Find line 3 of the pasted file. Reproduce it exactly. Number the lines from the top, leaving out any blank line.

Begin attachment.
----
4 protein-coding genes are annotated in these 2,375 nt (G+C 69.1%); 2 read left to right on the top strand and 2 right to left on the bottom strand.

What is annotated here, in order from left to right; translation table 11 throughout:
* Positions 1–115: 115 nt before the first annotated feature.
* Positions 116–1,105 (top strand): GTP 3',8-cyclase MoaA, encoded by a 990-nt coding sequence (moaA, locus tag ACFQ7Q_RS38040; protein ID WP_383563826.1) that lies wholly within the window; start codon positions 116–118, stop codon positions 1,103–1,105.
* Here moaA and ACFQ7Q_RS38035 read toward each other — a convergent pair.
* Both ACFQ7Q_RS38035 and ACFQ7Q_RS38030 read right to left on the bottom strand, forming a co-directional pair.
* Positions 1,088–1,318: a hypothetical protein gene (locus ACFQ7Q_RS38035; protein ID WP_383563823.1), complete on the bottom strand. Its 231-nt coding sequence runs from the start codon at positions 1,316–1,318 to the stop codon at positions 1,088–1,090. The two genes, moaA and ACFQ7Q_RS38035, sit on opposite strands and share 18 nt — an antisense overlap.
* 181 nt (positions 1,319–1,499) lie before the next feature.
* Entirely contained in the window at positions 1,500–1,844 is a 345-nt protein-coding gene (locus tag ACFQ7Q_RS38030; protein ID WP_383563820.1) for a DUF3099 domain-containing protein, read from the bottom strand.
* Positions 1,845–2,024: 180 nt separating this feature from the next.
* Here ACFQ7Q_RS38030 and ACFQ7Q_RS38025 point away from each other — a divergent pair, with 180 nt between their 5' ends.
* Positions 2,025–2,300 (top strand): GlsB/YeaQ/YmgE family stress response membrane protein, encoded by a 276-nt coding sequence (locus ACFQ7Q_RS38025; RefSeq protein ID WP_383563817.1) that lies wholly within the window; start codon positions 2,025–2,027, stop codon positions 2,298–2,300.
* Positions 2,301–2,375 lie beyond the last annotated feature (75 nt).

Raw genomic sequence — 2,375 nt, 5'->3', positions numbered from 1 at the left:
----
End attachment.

* Positions 1–115: 115 nt before the first annotated feature.